October 31st, 2011

Halloween Horrors!!!

Are your children excited about all the Halloween trick – or- treating? Do they adore dressing up? Or are they fearful at the thought of venturing out in the dark night and encountering all the scary ghoulish faces. Many children under the age of 6 have difficulty divorcing reality from fantasy so for many of our younger children this truly can be a night of horrors.

In addition many  of us as parents are confused about what Halloween represents as a festival  and may worry about the pagan or Christian origins of All Hallows Eve being taken over for commercial purposes. Relax – for the children this day is about dressing up, being with friends and the age long tradition of collecting sweeties and telling jokes! (The practice of dressing up in costumes and begging door to door for treats on holidays dates back to the  Middle Ages and includes Christmas wassailing. On Hallowmas (November 1) the poor would go door to door receiving food in return for prayers for the dead on All Souls’ Day, (November 2).)

Here are some top tips to make Halloween a success:

Talk to your children about what may be frightening them – is it the costumes; the scary masks; the symbols or images of blood and gore? Make sure they get that you are listening and understanding and not treating their fears as if they are silly or babyish. Once a child feels heard and his feelings validated he is in a far better place to look for solutions.

  1. If you need to take a young reluctant child along with older ones let him know you will support him, holding his hand or whatever else he needs to feel safe. Keep reminding him that there are real people under the costumes and if you know who then name them.
  2. The costumes sold on the high street can be very scary so let your child decide what he is going to dress up as. If he wants to be Batman or a Power Ranger then let him be……..  Equally if he is happy to dress as a devil/monster for the night then again let him do so and be assured this does not mean all his  belief systems about what is right and wrong will be threatened. Research indicates that children who are able to dress in scary costumes are more likely to overcome their fears and be more resilient.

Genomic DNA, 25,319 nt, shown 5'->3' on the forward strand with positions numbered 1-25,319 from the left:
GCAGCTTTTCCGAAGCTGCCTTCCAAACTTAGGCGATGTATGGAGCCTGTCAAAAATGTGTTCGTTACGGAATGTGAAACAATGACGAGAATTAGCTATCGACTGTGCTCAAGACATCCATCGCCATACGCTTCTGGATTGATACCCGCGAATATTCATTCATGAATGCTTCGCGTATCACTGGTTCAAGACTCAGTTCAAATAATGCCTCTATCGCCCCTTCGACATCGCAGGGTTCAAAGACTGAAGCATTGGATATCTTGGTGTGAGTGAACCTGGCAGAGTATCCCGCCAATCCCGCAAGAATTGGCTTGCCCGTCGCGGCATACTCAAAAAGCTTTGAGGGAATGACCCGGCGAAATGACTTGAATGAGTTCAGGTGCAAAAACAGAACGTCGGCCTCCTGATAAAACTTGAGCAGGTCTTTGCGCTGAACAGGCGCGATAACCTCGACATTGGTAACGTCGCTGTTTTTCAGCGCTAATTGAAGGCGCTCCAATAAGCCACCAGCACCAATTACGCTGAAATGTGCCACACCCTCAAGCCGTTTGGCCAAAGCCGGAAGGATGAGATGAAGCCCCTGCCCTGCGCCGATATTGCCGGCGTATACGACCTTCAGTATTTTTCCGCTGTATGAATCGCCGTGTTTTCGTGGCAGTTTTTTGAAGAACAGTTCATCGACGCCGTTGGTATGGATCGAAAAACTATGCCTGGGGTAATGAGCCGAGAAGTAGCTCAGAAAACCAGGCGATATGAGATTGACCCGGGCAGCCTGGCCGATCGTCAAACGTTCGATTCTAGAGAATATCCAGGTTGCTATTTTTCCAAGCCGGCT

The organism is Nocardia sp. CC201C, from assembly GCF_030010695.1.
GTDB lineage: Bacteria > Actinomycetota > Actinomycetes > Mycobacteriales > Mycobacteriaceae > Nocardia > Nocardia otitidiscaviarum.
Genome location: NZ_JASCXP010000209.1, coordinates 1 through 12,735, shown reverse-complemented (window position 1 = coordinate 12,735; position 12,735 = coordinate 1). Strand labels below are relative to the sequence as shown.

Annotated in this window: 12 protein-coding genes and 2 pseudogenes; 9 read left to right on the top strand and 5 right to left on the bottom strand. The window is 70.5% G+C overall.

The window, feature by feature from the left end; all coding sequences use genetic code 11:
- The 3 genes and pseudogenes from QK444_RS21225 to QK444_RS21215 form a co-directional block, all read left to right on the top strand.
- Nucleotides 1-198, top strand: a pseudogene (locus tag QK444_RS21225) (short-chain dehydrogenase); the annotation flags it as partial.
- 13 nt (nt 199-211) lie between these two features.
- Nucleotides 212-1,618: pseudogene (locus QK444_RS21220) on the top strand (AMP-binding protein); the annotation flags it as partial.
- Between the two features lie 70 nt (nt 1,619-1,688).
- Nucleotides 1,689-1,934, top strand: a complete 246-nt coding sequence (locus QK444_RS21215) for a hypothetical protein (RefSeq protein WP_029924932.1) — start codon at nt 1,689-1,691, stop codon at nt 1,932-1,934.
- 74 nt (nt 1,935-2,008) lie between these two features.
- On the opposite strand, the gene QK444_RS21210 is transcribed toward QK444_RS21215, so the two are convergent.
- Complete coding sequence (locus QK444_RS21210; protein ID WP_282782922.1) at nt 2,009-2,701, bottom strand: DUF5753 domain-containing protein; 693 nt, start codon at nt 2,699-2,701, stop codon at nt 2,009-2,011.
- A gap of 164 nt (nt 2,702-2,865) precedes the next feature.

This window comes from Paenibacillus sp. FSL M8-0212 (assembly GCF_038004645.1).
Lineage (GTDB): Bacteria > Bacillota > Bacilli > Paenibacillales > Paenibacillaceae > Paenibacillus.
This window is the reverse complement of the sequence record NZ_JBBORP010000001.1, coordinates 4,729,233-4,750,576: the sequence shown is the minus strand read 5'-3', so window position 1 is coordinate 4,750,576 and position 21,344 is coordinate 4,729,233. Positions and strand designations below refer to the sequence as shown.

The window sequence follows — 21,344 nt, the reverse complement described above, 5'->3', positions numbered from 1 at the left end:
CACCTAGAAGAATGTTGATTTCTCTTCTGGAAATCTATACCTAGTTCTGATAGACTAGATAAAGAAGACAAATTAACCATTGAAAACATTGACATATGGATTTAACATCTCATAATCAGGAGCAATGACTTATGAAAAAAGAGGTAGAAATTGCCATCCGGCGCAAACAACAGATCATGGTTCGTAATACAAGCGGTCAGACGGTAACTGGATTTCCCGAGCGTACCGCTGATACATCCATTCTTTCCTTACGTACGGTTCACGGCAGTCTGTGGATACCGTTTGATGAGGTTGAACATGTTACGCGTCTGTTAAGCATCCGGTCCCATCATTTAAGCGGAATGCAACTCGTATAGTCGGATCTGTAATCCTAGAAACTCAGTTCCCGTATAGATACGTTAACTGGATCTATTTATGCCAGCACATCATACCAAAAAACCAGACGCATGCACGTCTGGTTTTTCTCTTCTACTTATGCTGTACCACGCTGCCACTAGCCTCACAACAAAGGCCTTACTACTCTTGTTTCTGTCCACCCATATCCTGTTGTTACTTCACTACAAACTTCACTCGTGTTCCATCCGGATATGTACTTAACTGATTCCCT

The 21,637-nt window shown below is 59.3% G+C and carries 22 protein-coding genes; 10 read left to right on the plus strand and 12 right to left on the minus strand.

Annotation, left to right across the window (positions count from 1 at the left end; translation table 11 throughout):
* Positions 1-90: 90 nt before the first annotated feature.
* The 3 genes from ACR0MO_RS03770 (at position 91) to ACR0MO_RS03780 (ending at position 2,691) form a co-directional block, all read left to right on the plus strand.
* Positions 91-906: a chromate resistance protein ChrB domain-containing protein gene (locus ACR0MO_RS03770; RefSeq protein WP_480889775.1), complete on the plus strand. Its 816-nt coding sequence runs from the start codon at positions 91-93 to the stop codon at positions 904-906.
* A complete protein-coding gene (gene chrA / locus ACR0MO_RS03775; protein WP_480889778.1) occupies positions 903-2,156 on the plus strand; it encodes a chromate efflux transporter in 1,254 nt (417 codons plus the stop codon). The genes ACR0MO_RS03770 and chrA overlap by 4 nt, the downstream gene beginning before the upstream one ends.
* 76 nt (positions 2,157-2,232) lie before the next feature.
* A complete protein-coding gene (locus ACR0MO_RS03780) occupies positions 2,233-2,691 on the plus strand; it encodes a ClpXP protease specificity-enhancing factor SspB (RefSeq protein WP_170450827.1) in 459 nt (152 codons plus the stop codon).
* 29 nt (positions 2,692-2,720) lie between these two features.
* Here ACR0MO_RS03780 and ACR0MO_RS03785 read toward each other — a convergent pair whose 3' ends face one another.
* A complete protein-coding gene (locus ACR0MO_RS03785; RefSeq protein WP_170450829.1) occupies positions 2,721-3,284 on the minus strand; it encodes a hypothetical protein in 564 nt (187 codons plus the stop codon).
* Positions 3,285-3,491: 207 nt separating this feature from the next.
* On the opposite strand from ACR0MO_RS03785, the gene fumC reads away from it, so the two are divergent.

3. If your child is nervous about trick-or-treating, then set up for success by enlisting the help of a few friendly neighbours who know you are going to visit. Start well before dark and ensure you have some of your children’s friends by your side to help them get into the festive spirit.
  4. If trick-or treating is really out of the question, then invite people to the house for a Fancy dress party with Halloween food and games. Children feel safer and secure in their own home and by involving them with Pumpkin carving and house decorating they will feel successful and involved.

Ultimately the key lies in listening to your child’s fears – they are very real and let him decide how much/little he wants to participate. Be aware that for children with sensory sensitivities the sounds, smells and feel of everything different may send them spinning. So have empathy – they may be HAVING a problem not BEING a problem and if we tell him to “grow up and stop being a baby” and “face his fears” they will feel very misunderstood and learn it is not right to be afraid. Over time your child will learn with the right support to deal with his anxieties and fears and become more resilient.

Halloween is here to stay – commercially it becomes bigger each year. You may choose not to take part but if you do, explain to your children what are your values that prevent you from joining in and empathise if they would like to do what many of their friends are doing. If you do choose to take part to make it a success requires a little planning.

Your child may not be fearful at all and look forward to trick or treating and getting sweets. You may need to remind them (by asking the children) about what to say at the door of participating neighbours (only call on those households who are participating-decorations are a good indicator) and to say thank you. To avoid sugar overdosing you may also need to establish some rules ahead of time about how many sweets can be consumed on the night and thereafter. The whole experience can be very exciting so be prepared for it to take time to wind down. Start the whole evening with plenty of time to do the trick or treating round and get home in time for a wind down and maybe a hot milky drink before bed.

Enjoy your ‘guising’ and ‘souling’ and your pumpkin carving and wrap up warmly!

Continue reading...


Quick links

The Parent Practice GuideJoin Us Now!

Be kept informed about events, offers and top tips for parents. And get a FREE parenting guide.

Join Now


68 Thurleigh Road
London SW12 8UD

Phone: 0208 673 3444

Email: team@theparentpractice.com